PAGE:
The Emotions You'll Feel While Watching the Dervishes

Article by: Chip Conley|@ChipConley

Wed December 12, 2012 | 00:00 AM

After the four Selam intervals that represent the whirling part of the ceremony, the Semazen head back to the edge of their circle where they put back on their black cape, symbolic for their worldly personality or ego. One of the purposes of the ceremony is to help remind all of us that from these moments of connecting with the divine, we can integrate this back into our normal lives with a newfound grace. The end of the ceremony includes a recitation and a prayer from the Semazen Basi. By that point, my emotions had taken quite a whirl from anticipation to exhilaration and from energetic to tranquil. Watching the dervishes – not just with your eyes but with all your senses – is an obstacle course through your emotional field.

For me, I felt worn out after the first ceremony. But, somehow when observing the second ceremony, I took a more carefree approach to what was channeling through me. It was like going on the same rollercoaster (the Sema ceremony does not alter), but having a sense of the twists and turns ahead. If there’s any Rumi poem that is a guide for how to live a more emotionally intelligent life, it’s “The Guest House” which is excerpted below:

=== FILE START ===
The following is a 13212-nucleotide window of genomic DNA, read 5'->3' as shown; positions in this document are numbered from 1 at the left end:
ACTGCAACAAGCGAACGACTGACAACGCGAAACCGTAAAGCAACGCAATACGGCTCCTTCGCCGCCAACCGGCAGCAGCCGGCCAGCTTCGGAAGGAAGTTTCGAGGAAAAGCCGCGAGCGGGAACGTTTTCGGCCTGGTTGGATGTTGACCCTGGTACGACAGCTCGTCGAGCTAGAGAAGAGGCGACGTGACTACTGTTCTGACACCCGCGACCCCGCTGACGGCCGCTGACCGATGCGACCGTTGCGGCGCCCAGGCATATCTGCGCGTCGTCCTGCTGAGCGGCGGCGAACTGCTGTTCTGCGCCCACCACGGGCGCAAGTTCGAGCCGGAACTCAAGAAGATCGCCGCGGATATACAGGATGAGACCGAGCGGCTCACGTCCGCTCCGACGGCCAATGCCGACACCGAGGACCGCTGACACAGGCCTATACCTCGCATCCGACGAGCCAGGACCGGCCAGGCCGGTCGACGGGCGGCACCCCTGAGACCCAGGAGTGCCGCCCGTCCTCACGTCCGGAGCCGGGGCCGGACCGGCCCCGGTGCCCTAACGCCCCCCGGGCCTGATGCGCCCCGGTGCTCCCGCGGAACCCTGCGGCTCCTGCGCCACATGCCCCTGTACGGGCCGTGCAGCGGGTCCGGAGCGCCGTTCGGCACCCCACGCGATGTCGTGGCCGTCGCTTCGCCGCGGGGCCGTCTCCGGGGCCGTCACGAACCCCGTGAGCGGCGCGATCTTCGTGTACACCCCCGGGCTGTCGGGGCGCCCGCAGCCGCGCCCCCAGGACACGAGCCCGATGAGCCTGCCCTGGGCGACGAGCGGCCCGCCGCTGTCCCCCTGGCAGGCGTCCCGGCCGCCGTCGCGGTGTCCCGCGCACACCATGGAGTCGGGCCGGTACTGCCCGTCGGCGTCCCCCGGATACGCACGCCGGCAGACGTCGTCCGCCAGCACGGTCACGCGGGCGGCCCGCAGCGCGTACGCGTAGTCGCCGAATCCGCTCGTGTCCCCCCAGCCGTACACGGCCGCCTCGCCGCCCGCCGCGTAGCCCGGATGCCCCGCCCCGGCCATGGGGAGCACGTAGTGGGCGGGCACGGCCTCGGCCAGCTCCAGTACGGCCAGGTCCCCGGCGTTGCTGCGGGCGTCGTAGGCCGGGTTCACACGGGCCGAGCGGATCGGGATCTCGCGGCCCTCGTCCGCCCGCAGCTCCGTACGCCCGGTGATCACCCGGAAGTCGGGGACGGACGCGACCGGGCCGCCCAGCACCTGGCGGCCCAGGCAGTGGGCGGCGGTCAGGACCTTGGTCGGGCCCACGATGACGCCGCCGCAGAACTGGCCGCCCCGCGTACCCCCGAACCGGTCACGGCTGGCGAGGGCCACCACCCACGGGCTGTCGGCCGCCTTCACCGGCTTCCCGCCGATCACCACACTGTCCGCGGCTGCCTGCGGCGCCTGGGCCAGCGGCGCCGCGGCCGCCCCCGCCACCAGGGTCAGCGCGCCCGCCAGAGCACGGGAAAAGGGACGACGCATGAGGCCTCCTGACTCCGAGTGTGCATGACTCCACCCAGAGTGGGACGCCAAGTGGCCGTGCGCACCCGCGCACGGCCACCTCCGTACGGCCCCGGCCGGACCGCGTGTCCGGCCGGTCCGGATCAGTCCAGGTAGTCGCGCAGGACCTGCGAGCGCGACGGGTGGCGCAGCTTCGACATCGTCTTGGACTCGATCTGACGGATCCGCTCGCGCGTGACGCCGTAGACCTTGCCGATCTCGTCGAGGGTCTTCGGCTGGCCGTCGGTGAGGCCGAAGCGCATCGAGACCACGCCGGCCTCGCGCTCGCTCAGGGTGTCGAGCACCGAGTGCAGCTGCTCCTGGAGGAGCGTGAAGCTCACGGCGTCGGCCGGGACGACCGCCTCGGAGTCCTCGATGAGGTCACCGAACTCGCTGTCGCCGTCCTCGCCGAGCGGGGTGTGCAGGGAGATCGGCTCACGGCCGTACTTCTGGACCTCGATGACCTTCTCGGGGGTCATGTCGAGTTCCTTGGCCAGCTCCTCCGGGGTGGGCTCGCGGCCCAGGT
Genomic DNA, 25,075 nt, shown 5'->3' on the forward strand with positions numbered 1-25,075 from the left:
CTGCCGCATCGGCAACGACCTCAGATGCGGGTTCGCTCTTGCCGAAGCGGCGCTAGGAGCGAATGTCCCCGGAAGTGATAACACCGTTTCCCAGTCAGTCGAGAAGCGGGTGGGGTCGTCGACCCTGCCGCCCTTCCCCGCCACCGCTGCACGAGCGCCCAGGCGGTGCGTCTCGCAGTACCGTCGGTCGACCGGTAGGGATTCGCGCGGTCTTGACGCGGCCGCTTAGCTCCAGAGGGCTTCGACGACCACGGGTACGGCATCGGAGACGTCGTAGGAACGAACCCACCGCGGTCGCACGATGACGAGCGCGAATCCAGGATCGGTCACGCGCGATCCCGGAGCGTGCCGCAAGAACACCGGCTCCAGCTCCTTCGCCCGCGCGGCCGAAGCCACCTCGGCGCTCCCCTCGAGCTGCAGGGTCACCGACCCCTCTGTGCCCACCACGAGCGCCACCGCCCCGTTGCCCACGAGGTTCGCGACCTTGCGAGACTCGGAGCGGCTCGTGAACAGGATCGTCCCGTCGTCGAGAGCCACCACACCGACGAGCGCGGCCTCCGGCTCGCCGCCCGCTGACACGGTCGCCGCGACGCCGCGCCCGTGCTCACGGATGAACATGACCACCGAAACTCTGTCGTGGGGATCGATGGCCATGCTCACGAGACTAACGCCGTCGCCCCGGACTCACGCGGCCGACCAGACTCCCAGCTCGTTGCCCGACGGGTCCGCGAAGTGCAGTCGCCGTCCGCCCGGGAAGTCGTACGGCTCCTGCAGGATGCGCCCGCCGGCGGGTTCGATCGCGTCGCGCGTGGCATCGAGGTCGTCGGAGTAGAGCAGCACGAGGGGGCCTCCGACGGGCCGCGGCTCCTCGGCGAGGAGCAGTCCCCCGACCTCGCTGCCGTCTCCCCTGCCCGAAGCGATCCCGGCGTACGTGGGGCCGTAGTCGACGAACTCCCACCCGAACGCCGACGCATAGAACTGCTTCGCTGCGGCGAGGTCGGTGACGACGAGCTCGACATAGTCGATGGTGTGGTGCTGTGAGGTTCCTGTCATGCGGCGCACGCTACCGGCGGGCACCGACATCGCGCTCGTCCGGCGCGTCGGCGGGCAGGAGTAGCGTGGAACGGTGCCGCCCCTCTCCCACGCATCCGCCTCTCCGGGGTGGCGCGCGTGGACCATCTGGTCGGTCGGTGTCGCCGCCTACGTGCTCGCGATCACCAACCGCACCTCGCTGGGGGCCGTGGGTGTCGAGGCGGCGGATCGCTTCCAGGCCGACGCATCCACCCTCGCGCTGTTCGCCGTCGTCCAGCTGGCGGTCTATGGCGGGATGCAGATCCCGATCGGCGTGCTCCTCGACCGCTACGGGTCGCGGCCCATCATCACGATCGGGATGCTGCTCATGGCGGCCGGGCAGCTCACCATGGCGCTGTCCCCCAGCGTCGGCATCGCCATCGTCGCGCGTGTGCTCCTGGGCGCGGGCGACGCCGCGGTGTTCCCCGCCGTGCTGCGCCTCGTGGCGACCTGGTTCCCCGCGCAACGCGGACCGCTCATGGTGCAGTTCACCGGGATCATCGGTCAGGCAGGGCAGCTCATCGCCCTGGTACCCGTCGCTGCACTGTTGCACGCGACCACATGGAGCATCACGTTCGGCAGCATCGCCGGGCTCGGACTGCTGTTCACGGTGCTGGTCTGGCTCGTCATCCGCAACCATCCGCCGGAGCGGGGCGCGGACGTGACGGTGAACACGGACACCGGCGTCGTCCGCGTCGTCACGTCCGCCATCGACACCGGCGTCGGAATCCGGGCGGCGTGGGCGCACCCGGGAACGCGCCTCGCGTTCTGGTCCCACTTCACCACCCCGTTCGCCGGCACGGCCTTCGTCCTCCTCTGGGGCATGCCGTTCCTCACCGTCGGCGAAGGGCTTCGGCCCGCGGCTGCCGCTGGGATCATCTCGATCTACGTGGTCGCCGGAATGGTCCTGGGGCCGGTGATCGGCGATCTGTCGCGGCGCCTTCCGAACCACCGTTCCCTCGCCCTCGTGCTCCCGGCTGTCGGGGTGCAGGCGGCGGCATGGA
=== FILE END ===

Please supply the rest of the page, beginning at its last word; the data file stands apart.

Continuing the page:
“This being human is a guest house.

Every morning, a new arrival. A joy, a depression, a meanness, some momentary awareness comes as an unexpected visitor. Welcome and entertain them all!

Even if they’re a crowd of sorrows, who violently sweep your house empty of its furniture, still, treat each guest honorably. He may be clearing you out for some new delight. The dark thought, the shame, the malice, meet them at the door laughing, and invite them in. Be grateful for whoever comes, because each has been sent as a guide from beyond.”